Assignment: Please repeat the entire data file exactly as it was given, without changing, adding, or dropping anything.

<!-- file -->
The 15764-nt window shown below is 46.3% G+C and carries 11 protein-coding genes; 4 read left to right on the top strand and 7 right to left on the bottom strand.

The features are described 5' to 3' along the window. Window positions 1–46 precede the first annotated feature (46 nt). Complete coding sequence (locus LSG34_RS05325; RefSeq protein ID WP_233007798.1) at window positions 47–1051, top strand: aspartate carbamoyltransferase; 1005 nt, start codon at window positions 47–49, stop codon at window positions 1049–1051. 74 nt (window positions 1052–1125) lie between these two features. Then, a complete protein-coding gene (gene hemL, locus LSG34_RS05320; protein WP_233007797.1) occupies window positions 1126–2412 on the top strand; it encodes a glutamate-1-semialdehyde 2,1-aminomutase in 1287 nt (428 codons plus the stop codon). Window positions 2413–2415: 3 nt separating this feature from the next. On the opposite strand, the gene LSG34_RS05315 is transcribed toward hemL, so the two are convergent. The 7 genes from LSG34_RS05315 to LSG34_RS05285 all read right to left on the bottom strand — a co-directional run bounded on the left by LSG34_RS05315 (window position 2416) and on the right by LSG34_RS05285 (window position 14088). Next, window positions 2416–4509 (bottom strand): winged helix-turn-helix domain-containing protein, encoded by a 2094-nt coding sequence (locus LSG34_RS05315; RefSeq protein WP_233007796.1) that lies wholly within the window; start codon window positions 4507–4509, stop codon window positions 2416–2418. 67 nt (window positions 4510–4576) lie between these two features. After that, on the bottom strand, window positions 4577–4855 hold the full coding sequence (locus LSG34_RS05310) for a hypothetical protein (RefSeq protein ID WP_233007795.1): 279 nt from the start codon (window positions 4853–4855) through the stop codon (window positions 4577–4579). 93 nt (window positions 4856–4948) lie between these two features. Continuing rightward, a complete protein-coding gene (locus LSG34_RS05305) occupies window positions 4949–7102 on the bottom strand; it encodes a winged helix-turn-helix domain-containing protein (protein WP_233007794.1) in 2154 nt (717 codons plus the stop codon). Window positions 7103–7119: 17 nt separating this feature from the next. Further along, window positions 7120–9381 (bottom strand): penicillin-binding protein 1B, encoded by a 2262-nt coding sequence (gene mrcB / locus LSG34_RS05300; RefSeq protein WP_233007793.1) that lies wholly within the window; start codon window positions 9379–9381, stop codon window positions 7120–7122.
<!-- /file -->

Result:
The 15764-nt window shown below is 46.3% G+C and carries 11 protein-coding genes; 4 read left to right on the top strand and 7 right to left on the bottom strand.

The features are described 5' to 3' along the window. Window positions 1–46 precede the first annotated feature (46 nt). Complete coding sequence (locus LSG34_RS05325; RefSeq protein ID WP_233007798.1) at window positions 47–1051, top strand: aspartate carbamoyltransferase; 1005 nt, start codon at window positions 47–49, stop codon at window positions 1049–1051. 74 nt (window positions 1052–1125) lie between these two features. Then, a complete protein-coding gene (gene hemL, locus LSG34_RS05320; protein WP_233007797.1) occupies window positions 1126–2412 on the top strand; it encodes a glutamate-1-semialdehyde 2,1-aminomutase in 1287 nt (428 codons plus the stop codon). Window positions 2413–2415: 3 nt separating this feature from the next. On the opposite strand, the gene LSG34_RS05315 is transcribed toward hemL, so the two are convergent. The 7 genes from LSG34_RS05315 to LSG34_RS05285 all read right to left on the bottom strand — a co-directional run bounded on the left by LSG34_RS05315 (window position 2416) and on the right by LSG34_RS05285 (window position 14088). Next, window positions 2416–4509 (bottom strand): winged helix-turn-helix domain-containing protein, encoded by a 2094-nt coding sequence (locus LSG34_RS05315; RefSeq protein WP_233007796.1) that lies wholly within the window; start codon window positions 4507–4509, stop codon window positions 2416–2418. 67 nt (window positions 4510–4576) lie between these two features. After that, on the bottom strand, window positions 4577–4855 hold the full coding sequence (locus LSG34_RS05310) for a hypothetical protein (RefSeq protein ID WP_233007795.1): 279 nt from the start codon (window positions 4853–4855) through the stop codon (window positions 4577–4579). 93 nt (window positions 4856–4948) lie between these two features. Continuing rightward, a complete protein-coding gene (locus LSG34_RS05305) occupies window positions 4949–7102 on the bottom strand; it encodes a winged helix-turn-helix domain-containing protein (protein WP_233007794.1) in 2154 nt (717 codons plus the stop codon). Window positions 7103–7119: 17 nt separating this feature from the next. Further along, window positions 7120–9381 (bottom strand): penicillin-binding protein 1B, encoded by a 2262-nt coding sequence (gene mrcB / locus LSG34_RS05300; RefSeq protein WP_233007793.1) that lies wholly within the window; start codon window positions 9379–9381, stop codon window positions 7120–7122.